predated currency with which to balance accounts.

Under our form of government, fiscal operations ought not to
be considered in reference to the convenience or benefit of a
government, as they are considered under European monar«
chies, but in relation to the convenience or benefit of the peo-
ple. Kow, though the government may suffer no inconvenience
or injury from the increase of salaries and expenses produced
by the depreciation of bank currency, the people from oar-
peculiar situation may sustain both. Their funds arise chiefly
from the exportation of agricultural or marine producti(ms, by
which they are enabled to pay their taxes. The price of these •
productions being limited by their trans-atlantick value, the
people cannot be reimbursed by the depreciation of a local cur-
rency, for an increase of taxation chiefly paid out of this re*
stricted price.

Again. The fiscal operations of a government may be nur-
tured by a corruption of manners, and a violation of justice
among individuals. Unhappily, the revolutionary patriots



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1S3

were driven into the latter evil bj necessity. Bat we hate
voluntarily introduced both without any. The United Statea
have ascertained the effects of paper money by two experi-
laents, and its character under a free government has been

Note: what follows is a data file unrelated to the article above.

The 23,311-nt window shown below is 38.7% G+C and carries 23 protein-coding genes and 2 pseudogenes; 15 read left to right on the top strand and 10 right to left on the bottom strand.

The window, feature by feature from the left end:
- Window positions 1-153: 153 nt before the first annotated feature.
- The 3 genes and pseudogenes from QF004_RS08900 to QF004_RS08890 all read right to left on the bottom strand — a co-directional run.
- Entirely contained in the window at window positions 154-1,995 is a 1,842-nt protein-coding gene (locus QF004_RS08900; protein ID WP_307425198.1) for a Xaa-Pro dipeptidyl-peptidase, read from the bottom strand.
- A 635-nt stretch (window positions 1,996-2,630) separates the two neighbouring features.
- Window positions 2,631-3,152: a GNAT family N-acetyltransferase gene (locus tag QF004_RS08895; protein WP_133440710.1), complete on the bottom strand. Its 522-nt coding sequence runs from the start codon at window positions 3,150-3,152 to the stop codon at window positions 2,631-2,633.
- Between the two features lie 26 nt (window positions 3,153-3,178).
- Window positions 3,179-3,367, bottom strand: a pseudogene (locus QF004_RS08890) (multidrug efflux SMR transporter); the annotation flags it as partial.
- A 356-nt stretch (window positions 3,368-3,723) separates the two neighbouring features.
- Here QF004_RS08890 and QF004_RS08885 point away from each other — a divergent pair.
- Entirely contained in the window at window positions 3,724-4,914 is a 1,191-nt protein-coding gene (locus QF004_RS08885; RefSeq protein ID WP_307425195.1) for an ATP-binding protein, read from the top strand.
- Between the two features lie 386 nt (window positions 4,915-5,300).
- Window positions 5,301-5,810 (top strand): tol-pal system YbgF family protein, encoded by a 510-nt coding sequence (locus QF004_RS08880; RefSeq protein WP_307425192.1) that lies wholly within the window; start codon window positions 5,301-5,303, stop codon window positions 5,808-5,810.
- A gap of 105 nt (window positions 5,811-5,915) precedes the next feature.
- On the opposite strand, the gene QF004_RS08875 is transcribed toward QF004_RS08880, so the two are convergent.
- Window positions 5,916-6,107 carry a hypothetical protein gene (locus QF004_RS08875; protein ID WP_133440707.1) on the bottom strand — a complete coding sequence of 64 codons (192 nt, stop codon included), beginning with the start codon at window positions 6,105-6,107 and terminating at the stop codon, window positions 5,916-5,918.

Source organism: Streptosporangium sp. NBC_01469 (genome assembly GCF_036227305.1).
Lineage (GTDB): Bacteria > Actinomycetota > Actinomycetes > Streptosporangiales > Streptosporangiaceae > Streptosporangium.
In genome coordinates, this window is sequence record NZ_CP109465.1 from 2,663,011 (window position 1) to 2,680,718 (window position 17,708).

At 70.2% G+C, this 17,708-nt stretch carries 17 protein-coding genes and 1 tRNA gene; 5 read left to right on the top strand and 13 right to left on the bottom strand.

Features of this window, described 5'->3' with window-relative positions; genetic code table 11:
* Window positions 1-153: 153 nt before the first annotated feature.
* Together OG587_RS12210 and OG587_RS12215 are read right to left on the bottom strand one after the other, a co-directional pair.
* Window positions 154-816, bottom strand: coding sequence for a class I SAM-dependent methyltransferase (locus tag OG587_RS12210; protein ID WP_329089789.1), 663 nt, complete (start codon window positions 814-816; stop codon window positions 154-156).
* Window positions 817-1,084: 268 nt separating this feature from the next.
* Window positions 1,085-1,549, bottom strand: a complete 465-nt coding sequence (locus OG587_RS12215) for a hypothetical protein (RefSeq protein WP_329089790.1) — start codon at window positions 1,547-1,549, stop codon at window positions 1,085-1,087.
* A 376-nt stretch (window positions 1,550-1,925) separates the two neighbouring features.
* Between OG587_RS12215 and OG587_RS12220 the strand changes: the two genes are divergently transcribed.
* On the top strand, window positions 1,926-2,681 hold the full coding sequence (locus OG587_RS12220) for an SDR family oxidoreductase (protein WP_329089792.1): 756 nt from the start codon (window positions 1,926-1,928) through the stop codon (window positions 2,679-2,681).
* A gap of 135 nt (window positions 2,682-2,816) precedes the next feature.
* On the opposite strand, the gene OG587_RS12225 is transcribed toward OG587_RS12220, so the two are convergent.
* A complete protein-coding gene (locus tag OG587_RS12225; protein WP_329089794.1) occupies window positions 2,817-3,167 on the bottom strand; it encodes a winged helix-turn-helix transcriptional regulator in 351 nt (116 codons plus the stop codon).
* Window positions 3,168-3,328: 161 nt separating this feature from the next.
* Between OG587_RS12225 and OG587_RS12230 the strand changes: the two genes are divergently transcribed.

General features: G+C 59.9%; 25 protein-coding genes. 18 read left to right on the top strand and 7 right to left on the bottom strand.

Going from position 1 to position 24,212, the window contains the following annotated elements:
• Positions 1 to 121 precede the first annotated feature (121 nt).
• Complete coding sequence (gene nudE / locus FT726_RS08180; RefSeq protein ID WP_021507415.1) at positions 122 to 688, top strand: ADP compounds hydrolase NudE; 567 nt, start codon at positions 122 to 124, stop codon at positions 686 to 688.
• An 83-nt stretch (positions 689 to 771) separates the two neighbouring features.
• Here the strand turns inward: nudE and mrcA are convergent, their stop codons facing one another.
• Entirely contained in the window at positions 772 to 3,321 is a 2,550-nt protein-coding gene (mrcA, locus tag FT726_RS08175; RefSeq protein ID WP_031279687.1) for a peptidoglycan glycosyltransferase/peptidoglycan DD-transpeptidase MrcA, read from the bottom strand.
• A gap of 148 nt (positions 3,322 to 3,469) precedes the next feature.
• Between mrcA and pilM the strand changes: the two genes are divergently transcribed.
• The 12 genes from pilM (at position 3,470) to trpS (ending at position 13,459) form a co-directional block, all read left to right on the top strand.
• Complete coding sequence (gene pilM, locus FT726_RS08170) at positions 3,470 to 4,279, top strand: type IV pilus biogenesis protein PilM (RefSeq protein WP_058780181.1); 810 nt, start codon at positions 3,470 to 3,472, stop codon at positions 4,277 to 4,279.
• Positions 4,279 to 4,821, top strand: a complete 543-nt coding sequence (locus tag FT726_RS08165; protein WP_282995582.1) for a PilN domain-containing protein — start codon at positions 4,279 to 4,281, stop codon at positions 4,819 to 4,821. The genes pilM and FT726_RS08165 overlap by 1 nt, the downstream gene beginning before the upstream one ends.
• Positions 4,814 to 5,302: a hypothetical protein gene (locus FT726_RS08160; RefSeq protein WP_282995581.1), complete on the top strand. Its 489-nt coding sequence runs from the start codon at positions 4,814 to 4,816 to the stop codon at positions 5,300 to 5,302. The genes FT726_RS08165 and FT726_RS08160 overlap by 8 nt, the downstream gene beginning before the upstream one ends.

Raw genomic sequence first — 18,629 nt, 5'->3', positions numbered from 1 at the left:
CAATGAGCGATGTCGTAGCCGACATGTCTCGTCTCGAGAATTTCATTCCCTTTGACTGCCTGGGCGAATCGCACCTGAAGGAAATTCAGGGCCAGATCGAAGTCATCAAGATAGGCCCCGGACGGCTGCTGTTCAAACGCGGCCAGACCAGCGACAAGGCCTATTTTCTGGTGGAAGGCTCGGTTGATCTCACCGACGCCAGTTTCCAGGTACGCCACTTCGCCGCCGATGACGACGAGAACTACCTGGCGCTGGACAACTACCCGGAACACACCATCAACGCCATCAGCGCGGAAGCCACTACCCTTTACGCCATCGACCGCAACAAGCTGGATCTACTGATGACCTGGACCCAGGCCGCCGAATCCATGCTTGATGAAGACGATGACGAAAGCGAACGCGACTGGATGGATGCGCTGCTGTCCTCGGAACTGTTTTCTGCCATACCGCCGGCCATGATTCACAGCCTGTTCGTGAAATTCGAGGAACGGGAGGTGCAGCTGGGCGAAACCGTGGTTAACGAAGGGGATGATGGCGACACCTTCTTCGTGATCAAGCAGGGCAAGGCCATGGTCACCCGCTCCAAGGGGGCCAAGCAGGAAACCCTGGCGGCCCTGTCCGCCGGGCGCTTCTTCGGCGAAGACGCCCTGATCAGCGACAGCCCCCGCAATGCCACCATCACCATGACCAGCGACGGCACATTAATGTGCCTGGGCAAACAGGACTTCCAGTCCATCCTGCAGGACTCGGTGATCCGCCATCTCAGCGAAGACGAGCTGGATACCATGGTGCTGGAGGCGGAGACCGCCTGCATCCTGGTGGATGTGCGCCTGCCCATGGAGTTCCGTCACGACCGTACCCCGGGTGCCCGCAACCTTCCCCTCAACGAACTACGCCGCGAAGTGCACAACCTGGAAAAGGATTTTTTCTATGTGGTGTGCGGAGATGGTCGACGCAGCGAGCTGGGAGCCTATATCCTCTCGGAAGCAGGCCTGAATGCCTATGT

•scuttled by both* By the first it is ascertained, that the meet
solemn national promises of redemption, without equivalent
funds, cannot sustain its value, or prevent its fraudulent ope-
ration upon individuals : By the second, that a promise of re-
demption by the payment of specie will sustain its value, or
delay its fraudulent operation upon individuals, so long only
as the nation believes in the falsehood^ that the banks are able
to pay it. In a free country, the detection, sooner or later, is
inevitable, and a heavy shock of factitious misfortunes ensues.
Banks, managed by Che power of despotism or of aristocracy,
live long either upon delusion, or upon supplies extracted from
the peoples The same motives unite these parties in these
means, for conducting their fiscal i^perations* Exposed to the
scrutinizing eye of liberty, a detection of fraud will come at
last. Under the iron rod of despotick governments, these insti-
tutions are deterred from committing any frauds, but in con-
cert with their accomplices, both by the fear of punishment^
and the influence of patronage; but under our mild policy,
neither expiation nor bribery is practicable in the case ot
banks. Their crimes may possibly be numbered, but no figures
can rec(H^ their punishments, because they are never punish-
ed. Had the bank of the United States commenced its very
career, by committing the most enormous frauds, congress
might have been deterred by the magnitude of its offences, or
an inability to do justice to the injured, even* from making
them publick.

A catalogue of the immoral tendencies of banking ought to
be awful to a republican government, which many great writers
assert to be incapable of subsisting long, except by the preserva-
tion of virtuous principles. Can these be preserved* by invest-
ing corporate bodies with the privileges of committing remediless
frauds, of laughing at detection, and of retaining the pillage ?
By nurturing and then ruining, pride, extravagance, specula-
tion, folly, rapaciousness and dishonesty, as the arch fiend
entices into guilt, and punishes those whom he has deluded ?
By corrupting l^slative bodies, the temporary representatives



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1S4